• Social media ads. Google and Facebook ads both offer ways to dynamically respond to social media users with useful and relevant ads. You’ve no doubt experienced this yourself. When you visit a website to buy a product or service, you might find an organization “following” you onto your social media accounts or Google through a process known as retargeting. This dynamic content strategy can change based on the websites you visit and your perceived needs and overall behavior.
  • Calls to action. Yes, even the trusty CTA can house dynamic content based on how users find your website. For example, if you’re selling widgets, and a user hops on to your site based on a friend’s recommendation, the targeted CTA might read: “For more information on our great widgets, contact us.” If, however, your visitor comes from a Google search term such as “where to find high-quality widgets,” you might personalize the CTA with those SEO terms to read: “learn why our widgets outperform everyone else’s. Contact us today!”
  • Emails or newsletters. Both emails and newsletters operate effectively under a dynamic content strategy. Well-crafted, personalized emails not only let your visitors know about the new stuff you’re offering on your websites, but they can also focus on the following.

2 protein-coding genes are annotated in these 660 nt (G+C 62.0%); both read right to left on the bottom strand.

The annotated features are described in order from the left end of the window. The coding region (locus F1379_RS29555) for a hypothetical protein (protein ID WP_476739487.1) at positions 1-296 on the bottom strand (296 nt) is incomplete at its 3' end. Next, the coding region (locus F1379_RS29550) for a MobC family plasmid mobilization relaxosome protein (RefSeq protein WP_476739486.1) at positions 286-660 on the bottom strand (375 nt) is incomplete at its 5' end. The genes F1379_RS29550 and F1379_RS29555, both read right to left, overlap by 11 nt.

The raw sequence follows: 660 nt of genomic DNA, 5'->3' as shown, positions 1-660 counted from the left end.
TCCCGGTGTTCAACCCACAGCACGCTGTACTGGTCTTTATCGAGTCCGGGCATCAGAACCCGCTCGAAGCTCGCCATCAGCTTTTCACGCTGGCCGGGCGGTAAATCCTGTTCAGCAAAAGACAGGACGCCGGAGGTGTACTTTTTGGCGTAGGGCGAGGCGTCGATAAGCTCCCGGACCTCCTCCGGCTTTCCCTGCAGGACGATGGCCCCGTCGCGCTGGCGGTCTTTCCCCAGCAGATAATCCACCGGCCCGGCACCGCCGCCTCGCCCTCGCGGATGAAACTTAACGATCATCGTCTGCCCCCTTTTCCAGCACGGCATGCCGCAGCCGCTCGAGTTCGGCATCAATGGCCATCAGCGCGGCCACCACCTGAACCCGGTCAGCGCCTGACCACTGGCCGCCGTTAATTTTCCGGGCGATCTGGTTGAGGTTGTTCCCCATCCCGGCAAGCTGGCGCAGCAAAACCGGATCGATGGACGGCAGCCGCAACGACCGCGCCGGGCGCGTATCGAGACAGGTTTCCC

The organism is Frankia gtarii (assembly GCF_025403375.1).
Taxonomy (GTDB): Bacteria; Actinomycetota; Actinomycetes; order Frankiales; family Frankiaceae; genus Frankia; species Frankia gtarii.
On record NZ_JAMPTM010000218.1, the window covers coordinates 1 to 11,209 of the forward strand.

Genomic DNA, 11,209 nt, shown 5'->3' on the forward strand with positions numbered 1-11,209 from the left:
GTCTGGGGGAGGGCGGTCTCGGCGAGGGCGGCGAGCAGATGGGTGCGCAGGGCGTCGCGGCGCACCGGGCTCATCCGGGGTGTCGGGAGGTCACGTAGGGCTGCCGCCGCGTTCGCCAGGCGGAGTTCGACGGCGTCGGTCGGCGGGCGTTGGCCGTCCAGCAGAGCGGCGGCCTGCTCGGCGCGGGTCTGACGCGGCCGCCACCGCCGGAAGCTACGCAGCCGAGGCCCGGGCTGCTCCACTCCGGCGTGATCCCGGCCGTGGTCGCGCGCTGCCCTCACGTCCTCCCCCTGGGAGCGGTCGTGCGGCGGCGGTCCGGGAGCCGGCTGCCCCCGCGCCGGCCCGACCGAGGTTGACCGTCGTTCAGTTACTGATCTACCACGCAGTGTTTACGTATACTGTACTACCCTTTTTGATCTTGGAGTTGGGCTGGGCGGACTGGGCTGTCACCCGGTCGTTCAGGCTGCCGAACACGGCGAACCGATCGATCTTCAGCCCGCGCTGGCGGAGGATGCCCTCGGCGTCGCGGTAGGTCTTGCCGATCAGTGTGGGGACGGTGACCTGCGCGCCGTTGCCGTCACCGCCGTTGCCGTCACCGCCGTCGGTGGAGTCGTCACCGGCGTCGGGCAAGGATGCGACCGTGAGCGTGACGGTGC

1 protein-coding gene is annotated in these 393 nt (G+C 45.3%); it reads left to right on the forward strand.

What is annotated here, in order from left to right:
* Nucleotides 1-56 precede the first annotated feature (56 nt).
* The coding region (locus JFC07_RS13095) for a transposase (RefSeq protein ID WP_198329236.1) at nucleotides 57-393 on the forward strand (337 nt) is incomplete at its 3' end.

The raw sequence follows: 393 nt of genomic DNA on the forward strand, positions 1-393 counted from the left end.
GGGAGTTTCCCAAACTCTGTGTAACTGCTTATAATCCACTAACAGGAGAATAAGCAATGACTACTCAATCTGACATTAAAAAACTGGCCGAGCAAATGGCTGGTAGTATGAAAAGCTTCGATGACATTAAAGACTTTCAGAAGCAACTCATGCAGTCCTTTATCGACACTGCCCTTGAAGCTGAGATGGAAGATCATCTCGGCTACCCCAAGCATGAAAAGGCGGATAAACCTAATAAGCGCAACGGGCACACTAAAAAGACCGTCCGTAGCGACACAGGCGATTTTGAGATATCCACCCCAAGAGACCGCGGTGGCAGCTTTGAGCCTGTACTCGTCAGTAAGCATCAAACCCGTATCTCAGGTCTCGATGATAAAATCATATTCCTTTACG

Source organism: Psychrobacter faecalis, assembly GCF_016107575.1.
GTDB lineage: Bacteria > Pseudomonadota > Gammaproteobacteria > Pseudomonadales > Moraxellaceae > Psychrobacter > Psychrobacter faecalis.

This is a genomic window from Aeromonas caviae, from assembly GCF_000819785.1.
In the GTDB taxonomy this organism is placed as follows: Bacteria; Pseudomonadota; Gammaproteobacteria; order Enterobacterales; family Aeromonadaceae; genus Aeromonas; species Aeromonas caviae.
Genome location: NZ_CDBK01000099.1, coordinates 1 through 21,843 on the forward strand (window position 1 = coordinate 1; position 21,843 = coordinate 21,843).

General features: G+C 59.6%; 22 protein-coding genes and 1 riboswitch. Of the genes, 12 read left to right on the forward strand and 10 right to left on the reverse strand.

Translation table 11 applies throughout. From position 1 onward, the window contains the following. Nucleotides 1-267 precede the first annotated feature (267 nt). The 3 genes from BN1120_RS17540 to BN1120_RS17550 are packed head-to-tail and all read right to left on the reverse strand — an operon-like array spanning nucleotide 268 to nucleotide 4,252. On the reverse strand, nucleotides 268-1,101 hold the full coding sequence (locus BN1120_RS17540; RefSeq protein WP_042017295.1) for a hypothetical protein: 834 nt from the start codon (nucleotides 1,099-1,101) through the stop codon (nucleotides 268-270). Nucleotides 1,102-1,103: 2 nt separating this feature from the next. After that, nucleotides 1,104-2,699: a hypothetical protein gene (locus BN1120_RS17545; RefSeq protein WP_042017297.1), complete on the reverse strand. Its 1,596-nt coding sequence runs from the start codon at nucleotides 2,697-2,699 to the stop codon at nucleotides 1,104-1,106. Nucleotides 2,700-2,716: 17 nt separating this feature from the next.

• Reminders to take action. Let’s say you hop on to a Yankee Candle or Craftsman Tools website and start adding products to your virtual shopping cart. Then maybe you’re distracted by an email or phone call. A couple of hours later, you might receive an email reminding you that there are still items in your cart that are ready for checkout. This is an abandoned cart email strategy used by marketers to re-engage and encourage interested customers to take the next step and buy.
  • Shipping/receipt updates. As mentioned above, dynamic content works well when it comes to letting visitors track shipments. Follow-ups also ask visitors to rate their product or service and the experience of online ordering.
  • Visitor enticements. If you’ve been away from a website for a while, you might receive a “we’ve missed you!” email. This email might offer you various products or services to pique your interest based on your previous behavior. You also might receive a discount code to encourage you to buy or, at least, to visit.

More than Technology

More than technology

Certainly, one important aspect leading to dynamic content success is audience segmentation. Market segmentation isn’t anything new. Most experts understand various ways of targeting, through geography, psychographics, demographics, and personas, just to name a few.

However, the success of your dynamic content strategy is only as strong as the content you produce. In other words, verbiage and visuals must be developed to tap into audience emotions which, in turn, leads to action (such as visiting a website or writing a review).